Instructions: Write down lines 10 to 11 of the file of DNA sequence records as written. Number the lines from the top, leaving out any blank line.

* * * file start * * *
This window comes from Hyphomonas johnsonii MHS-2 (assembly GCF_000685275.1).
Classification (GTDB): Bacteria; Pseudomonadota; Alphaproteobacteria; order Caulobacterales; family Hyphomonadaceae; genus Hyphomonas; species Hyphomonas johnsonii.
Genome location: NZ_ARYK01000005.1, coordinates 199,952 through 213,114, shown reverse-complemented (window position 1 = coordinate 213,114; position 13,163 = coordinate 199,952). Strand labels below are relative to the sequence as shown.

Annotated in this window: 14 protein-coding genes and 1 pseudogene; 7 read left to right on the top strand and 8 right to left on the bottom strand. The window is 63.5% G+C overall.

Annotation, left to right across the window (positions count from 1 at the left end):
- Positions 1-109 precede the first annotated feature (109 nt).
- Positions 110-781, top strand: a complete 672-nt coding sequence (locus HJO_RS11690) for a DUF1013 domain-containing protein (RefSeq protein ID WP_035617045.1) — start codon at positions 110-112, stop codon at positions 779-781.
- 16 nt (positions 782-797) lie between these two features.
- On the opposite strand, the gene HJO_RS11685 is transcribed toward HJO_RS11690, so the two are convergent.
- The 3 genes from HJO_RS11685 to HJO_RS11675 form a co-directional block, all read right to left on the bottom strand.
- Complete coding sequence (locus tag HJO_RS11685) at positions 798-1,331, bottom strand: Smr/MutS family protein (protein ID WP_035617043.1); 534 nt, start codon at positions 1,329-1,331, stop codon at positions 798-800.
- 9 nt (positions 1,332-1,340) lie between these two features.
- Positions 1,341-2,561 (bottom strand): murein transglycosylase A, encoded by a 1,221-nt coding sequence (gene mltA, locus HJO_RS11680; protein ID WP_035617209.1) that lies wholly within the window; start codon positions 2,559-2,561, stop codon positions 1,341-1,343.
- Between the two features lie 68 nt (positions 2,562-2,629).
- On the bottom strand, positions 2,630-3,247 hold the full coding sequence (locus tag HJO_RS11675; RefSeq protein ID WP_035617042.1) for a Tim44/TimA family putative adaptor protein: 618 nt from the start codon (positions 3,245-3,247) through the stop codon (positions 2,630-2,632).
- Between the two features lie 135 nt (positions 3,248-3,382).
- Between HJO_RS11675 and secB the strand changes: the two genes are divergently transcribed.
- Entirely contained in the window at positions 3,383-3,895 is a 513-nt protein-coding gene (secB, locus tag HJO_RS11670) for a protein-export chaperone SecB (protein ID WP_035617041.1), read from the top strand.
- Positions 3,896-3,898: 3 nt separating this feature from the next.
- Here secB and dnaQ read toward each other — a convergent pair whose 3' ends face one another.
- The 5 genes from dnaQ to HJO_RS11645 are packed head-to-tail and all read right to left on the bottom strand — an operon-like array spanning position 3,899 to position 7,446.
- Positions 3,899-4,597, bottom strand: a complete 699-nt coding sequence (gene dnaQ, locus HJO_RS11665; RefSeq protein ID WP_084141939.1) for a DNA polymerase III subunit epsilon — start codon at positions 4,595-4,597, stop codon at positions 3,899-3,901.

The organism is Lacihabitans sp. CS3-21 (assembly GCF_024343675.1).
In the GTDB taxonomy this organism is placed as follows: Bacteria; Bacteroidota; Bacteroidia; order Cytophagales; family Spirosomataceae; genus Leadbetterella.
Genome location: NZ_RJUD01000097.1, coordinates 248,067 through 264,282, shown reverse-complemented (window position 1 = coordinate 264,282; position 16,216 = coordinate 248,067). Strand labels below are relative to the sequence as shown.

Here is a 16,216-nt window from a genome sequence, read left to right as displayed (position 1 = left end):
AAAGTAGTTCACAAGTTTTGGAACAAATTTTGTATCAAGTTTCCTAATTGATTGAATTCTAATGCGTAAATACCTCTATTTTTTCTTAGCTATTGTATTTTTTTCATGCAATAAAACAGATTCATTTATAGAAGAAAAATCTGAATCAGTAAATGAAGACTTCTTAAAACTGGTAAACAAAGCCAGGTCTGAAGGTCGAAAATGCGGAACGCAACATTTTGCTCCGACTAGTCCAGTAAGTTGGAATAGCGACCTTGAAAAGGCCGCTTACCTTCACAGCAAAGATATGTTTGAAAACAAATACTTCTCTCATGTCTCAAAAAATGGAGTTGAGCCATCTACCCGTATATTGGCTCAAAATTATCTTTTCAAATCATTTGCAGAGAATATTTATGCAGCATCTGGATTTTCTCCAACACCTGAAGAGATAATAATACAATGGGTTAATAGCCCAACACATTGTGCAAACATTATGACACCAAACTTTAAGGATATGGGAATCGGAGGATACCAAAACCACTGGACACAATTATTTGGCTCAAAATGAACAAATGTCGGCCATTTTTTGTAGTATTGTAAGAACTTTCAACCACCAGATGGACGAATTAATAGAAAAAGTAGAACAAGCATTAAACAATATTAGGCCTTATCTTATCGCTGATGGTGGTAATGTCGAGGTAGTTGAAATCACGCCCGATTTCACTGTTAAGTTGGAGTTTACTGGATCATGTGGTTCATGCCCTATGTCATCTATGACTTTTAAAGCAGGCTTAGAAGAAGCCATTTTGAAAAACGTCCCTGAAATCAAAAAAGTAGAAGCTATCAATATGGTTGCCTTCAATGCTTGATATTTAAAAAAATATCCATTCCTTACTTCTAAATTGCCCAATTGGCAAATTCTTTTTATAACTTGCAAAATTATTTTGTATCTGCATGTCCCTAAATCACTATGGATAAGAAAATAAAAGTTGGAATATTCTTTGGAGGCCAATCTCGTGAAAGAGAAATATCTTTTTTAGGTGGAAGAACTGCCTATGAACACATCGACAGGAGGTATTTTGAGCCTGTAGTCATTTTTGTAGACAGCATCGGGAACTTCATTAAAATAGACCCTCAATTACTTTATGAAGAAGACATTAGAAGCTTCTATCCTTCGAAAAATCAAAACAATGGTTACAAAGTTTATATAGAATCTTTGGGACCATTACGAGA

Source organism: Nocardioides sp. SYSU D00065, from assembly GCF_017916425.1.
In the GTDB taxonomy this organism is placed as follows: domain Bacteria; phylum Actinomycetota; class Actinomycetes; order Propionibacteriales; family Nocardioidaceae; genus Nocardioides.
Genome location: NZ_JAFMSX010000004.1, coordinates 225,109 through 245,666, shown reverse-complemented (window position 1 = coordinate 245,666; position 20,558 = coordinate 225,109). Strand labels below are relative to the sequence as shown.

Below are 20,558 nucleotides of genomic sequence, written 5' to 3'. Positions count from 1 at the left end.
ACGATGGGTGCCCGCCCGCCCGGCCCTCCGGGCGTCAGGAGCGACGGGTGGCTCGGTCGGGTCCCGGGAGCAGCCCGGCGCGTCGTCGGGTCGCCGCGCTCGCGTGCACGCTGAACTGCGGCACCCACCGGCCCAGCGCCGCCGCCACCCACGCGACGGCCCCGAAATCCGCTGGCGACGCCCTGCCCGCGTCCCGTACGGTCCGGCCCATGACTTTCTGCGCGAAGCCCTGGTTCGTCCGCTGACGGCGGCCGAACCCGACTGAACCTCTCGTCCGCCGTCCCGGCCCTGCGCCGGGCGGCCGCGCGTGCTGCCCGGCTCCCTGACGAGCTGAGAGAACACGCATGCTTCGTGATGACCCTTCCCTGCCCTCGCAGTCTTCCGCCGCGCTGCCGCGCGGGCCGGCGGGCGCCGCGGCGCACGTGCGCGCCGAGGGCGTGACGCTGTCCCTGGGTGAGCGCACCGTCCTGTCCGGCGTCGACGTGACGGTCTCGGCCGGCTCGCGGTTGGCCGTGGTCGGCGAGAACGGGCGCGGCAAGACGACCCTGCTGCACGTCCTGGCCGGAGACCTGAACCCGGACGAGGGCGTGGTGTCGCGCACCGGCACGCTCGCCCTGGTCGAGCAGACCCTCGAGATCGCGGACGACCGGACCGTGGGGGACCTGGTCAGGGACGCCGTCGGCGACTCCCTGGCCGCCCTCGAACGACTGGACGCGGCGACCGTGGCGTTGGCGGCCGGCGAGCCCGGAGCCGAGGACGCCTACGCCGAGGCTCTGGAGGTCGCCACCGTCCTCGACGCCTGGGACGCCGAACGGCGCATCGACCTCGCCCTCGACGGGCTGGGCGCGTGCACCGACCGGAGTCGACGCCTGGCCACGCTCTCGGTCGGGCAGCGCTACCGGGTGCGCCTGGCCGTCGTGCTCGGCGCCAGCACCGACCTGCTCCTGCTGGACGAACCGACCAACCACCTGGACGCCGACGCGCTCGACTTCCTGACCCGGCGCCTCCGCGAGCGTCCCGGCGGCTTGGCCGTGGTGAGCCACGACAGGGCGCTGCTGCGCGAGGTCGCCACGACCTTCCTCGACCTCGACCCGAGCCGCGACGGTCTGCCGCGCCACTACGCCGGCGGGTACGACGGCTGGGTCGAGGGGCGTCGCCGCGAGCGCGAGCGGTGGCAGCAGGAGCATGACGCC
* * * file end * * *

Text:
- The 3 genes from HJO_RS11685 to HJO_RS11675 form a co-directional block, all read right to left on the bottom strand.
- Complete coding sequence (locus tag HJO_RS11685) at positions 798-1,331, bottom strand: Smr/MutS family protein (protein ID WP_035617043.1); 534 nt, start codon at positions 1,329-1,331, stop codon at positions 798-800.